There are several different options for finding a teacher. You can use a subscription service like Rype. You can look for a formal class in your area or online. And you can hire a teacher and pay by the lesson, typically $20 to $50/hr. Even if you have a teacher, it doesn’t guarantee success. You still have to schedule and show up for your lessons each week. So in this way, it is similar to an app. You need to have the motivation to use whatever tools you decide on.

Pros: The main benefits of a teacher are what we discussed earlier as the weaknesses of an app. With a teacher, you have someone to hold yourself accountable to and you have someone to ask questions.

Everyone learns differently and you make associations in your own unique way. The great thing about having a good teacher is that they can help guide you through the process in a way that works best for you. Some students like to learn in a traditional way, with a textbook. Others like to learn through dialogues or have lesson tailored to their specific needs or industry. An app can’t really tailor a lesson to you, it is made for everyone.

A teacher will help keep you on track. If you have a goal of learning a language over the course of six months, you will need to be able to plan out how you will do that. But if you have an experienced teacher, they will already know where you need to be at the various stages of your learning. They have already mapped out how much time is needed to achieve a given level of fluency.

Finally, a teacher is aware of many resources to aid you in your learning. They are aware of the best online content to watch and listen to for your specific language. They also know which websites are the best ones to use based on accuracy of content. (It is sometimes hard to know if a site is credible with so many out there.) Your teacher may have even created their own content in the form of slide shows or informational documents that they will share with you.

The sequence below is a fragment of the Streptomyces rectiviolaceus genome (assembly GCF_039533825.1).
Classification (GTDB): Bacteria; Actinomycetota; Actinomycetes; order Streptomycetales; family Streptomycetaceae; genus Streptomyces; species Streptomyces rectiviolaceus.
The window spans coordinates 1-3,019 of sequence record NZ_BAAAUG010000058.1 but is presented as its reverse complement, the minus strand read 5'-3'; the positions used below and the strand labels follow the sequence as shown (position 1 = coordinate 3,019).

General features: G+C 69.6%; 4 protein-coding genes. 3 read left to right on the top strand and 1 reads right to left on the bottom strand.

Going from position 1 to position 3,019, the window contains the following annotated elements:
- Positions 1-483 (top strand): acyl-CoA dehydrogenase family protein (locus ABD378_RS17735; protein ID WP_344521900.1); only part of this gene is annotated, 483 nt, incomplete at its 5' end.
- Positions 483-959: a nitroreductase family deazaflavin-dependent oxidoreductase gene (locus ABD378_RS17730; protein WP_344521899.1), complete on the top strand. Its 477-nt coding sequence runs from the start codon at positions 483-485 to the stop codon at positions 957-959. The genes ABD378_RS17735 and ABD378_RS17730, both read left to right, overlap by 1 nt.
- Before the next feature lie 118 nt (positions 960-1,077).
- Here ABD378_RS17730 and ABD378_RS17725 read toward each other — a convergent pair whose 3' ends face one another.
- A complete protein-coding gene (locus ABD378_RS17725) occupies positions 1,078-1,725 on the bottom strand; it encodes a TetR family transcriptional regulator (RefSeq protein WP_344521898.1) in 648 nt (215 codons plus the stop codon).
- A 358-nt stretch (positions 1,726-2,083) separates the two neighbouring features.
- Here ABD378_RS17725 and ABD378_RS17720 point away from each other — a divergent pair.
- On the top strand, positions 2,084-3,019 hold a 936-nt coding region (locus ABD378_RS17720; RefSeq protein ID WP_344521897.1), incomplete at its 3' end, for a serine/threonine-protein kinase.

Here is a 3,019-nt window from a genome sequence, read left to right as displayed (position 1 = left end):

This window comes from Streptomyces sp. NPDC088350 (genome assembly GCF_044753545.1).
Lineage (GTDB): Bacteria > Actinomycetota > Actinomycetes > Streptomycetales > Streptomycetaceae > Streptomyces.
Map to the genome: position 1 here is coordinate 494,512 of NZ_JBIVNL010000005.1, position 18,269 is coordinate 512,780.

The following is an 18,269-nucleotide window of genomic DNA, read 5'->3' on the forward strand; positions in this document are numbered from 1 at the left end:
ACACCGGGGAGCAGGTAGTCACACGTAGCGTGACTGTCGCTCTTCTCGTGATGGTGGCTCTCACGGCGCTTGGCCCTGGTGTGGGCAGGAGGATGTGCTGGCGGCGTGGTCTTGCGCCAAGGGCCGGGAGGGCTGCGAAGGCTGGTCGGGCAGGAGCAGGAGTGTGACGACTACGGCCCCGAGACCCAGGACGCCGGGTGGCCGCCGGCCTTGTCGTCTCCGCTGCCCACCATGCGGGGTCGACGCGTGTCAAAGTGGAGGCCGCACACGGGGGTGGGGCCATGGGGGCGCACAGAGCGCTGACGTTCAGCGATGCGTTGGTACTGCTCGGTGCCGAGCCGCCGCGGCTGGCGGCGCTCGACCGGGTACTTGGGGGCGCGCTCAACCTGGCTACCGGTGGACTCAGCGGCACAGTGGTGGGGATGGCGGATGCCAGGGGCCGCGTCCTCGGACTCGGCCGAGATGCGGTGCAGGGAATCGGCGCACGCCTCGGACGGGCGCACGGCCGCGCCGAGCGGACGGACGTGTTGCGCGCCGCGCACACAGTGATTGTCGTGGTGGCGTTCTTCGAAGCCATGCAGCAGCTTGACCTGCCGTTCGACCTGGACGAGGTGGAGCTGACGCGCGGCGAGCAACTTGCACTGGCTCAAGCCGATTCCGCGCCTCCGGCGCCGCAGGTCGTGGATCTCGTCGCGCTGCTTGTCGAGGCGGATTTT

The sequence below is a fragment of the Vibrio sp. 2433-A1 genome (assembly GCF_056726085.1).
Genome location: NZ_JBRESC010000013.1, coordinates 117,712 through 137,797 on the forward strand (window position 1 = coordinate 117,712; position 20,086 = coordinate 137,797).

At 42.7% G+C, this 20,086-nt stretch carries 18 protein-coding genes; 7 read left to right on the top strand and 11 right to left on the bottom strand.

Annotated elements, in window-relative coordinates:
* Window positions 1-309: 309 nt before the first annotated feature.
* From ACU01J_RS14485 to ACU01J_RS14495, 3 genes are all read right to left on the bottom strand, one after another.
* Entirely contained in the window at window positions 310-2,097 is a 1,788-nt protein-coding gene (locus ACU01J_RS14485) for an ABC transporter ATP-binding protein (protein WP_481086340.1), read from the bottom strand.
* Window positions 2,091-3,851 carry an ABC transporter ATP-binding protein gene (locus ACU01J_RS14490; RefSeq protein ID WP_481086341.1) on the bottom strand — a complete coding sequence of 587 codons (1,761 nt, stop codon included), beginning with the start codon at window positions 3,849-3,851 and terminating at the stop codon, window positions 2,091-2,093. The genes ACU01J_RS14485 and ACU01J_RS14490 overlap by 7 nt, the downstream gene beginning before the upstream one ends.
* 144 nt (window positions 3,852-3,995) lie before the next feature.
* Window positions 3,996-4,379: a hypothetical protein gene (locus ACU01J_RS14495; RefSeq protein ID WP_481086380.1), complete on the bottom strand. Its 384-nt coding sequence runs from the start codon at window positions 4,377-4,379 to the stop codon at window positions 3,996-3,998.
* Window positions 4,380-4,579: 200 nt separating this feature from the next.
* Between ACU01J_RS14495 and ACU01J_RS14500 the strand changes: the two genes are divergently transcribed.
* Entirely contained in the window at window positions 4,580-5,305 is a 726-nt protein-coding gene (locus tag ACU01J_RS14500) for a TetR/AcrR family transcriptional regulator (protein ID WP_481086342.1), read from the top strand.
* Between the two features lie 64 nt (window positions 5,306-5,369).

Cons: The biggest drawback of using a teacher is that it can be very expensive, and you will still have to do work outside of your lessons. Students who pay for hourly instruction with me typically have 1 class each week because it costs $25 per class. This is not enough time to actually learn a language, and so they need to do a lot of work outside of class to really learn.

Using a subscription service like Rype, students have the ability to have more classes each week for less money, which is great, because you can learn faster. Learning a language requires repetition and it is best to expose yourself to it a little each day, or a lot, depending on how much time you have to devote to it. With this method, students can afford have a lesson almost every single day.

Why not use them both!

So, as you may have suspected, I am recommending that you use a teacher, but also that you use an app! The best way for many people to learn is by incorporating both methods into their strategy.

In fact, my most successful students use apps, take lessons with me, and use as many other resources as they can find to help them learn French. So in a way having more resources and tools equate to an easier time of learning because they can make it more enjoyable and efficient than the traditional classroom structure.

But, all of these tools don’t mean that it will be an easy thing to do. Learning a language takes work but the rewards are great!If you want to choose only one method, I would recommend having a buddy to learn with you if using an app.

If you want to go the teacher route, I would use a subscription service so that you have more face time each week with your teacher.

Do you constantly feel intimidated when you speak a new language?

Speak With Confidence on Day 1

Join 100,000+ learning to speak confidently in 3 weeks with Jumpspeak's AI Immersion Method.
Start Speaking
Get Unlimited Spanish Conversation Practice.
Get access to our free language hacking course.
Thank you! Your submission has been received!
Oops! Something went wrong while submitting the form.